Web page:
Drawn to an academic life focused on literature through a lifelong passion for reading, Moore earned a bachelor's degree at Dickinson College and both her master's and Ph.D. at the State University of New York at Binghamton. Before joining COD in 2002, she taught at SUNY at Binghamton and Broome Community College in New York. She was named Outstanding Overall Faculty Member at COD for the 2010-2011 academic year.  

Her work has been published in the “Faulkner Journal,”“Cather Studies” Issues 9 and 11and in “Film/Literature Quarterly,”as well as contributingchapters in “Rape in Art Cinema,” “Teaching Henry James and the Turn of the Screw” and forthcoming “Teaching Hemingway in the Digital Age,” Moore is currently coediting a book on the work of film director Paul Schrader with COD Associate Professor of English Brian Brems. 

Moore said that while writing “Chicago and the Making of American Modernism” provided great gratification in being able to tell the story of Chicago’s important role in the birth of Modernism in America, the process was not without its challenges. 

“Archival work takes a great deal of time, patience, and thought. It's like putting together a giant puzzle; you have to first find the puzzle pieces,” she said.
She said that she’s already seen elements of the book work their way into the classroom.
“I’m able to share a deeper view of these writers and their connection to Chicago history and the modernist movement,” she said. “My students now are getting information in the classroom that has been buried in disparate archives for decades.” 


Thursday, April 4, 2019

Get 300 bonus SB when you sign up for Swagbucks in April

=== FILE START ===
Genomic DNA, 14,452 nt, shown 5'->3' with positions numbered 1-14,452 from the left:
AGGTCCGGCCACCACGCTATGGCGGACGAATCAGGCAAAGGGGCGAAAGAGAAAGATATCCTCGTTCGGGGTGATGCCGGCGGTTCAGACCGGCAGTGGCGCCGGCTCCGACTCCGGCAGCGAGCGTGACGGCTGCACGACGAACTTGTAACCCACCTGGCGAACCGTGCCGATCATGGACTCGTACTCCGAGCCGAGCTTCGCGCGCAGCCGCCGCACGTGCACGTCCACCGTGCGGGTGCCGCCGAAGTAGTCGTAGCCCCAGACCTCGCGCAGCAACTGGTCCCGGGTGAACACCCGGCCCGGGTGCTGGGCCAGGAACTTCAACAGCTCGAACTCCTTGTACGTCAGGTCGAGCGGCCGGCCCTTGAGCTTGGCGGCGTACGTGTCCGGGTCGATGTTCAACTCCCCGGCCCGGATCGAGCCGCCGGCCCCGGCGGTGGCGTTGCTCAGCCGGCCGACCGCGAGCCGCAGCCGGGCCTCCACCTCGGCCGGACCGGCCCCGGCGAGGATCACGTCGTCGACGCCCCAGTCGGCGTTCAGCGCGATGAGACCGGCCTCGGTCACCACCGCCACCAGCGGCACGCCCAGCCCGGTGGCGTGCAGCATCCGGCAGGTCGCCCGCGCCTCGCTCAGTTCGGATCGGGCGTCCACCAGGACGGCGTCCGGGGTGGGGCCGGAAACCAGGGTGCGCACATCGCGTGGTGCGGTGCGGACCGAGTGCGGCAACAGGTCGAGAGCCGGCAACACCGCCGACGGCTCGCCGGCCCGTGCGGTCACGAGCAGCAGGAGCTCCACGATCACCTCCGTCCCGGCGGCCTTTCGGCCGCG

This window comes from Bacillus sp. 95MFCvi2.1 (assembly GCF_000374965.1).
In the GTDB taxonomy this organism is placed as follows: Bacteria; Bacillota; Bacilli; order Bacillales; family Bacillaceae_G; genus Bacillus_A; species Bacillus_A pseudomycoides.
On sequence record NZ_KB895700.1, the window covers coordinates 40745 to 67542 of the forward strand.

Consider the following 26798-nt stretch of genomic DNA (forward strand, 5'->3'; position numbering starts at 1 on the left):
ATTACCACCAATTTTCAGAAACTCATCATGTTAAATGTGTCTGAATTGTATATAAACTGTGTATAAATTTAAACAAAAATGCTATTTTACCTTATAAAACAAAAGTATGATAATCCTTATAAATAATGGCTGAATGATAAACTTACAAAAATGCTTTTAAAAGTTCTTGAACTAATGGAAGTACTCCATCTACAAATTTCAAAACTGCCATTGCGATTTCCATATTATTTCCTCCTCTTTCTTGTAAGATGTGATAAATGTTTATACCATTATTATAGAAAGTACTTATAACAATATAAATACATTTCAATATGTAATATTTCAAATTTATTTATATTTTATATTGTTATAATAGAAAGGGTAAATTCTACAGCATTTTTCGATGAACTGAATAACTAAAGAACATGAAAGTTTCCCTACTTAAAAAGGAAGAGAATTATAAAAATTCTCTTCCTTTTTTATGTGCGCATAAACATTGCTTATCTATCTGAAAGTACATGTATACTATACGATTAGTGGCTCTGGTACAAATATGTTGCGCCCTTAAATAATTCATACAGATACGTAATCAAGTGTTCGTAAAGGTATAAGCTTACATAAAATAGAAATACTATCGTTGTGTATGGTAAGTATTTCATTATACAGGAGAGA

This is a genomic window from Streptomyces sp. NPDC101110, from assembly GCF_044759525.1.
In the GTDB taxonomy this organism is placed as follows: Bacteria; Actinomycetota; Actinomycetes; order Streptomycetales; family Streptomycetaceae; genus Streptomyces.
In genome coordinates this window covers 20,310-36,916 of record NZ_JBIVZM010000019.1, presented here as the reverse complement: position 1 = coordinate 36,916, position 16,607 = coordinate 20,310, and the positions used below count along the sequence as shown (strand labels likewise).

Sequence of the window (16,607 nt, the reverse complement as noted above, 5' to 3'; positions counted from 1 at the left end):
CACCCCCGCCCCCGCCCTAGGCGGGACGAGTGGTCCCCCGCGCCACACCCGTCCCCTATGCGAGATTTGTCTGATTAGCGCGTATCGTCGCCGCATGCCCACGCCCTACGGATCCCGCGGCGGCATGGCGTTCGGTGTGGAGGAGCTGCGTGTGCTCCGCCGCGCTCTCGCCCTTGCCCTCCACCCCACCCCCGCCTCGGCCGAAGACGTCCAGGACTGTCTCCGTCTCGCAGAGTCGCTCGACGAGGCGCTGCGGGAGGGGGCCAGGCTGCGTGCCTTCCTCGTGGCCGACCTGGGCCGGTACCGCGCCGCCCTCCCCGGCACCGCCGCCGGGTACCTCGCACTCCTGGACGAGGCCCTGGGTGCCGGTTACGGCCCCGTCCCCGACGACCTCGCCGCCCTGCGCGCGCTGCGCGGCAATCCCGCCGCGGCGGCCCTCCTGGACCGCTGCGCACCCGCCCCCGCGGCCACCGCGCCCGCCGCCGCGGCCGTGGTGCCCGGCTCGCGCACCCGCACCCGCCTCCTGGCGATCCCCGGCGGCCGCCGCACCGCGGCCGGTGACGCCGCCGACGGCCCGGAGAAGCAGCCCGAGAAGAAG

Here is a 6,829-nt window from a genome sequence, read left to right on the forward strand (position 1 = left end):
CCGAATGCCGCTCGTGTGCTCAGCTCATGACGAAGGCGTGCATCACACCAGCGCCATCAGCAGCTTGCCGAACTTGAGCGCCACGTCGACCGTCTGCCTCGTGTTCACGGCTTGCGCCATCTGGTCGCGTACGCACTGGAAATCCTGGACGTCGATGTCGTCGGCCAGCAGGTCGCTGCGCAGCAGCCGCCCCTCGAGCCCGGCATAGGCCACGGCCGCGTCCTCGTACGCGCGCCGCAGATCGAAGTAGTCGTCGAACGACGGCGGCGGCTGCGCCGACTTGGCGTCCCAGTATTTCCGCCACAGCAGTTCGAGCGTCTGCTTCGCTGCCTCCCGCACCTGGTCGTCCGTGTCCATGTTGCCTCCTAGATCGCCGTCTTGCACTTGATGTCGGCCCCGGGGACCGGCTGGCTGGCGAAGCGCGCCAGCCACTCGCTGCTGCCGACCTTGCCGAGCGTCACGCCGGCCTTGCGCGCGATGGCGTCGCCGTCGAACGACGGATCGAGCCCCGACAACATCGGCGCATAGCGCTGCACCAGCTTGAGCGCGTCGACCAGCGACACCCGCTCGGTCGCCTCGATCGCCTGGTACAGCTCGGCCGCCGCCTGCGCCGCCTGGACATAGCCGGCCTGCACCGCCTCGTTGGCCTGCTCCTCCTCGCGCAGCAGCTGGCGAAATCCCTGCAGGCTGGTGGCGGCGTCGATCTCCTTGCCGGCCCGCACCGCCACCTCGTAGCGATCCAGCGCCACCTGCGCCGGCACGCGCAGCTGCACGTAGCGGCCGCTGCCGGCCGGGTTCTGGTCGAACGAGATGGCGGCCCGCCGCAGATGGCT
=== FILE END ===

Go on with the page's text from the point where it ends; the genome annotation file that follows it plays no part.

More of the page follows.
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Thursday, February 28, 2019

Move Over Self-Help – Fiction Reigns in the ThriftBooks Most Popular Books by State List for 2018

From my email today:

Seattle, WA, Feb. 27, 2019 (GLOBE NEWSWIRE) -- Celebrating readers of all types, this week ThriftBooks announced the top-selling books by state for 2018. This is the third year the online used book retailer has released the results, which revealed a move from non-fiction with a slant toward self-help to fiction.
The data found only one state had the same top-selling book two years running. California was the closest with “The 7 Habits of Highly Effective People” in 2016 and “The 7 Habits of Highly Effective Teens” from the same franchise in 2017. Many states found an entirely new favorite for 2017.
ThriftBooks CEO Mike Ward said, “It was interesting to see reader choices changing by region. The West Coast is focused on self-improvement, with books from the “Seven Habits” franchise and author Malcolm Gladwell topping lists. This could be influenced by the tech and start-up cultures in those states. Whereas, the next generation of Harry Potter fans looks to be in the Northeast.”
  • All 50 states were included for 2018 seeing 20% more books shipped than in 2017.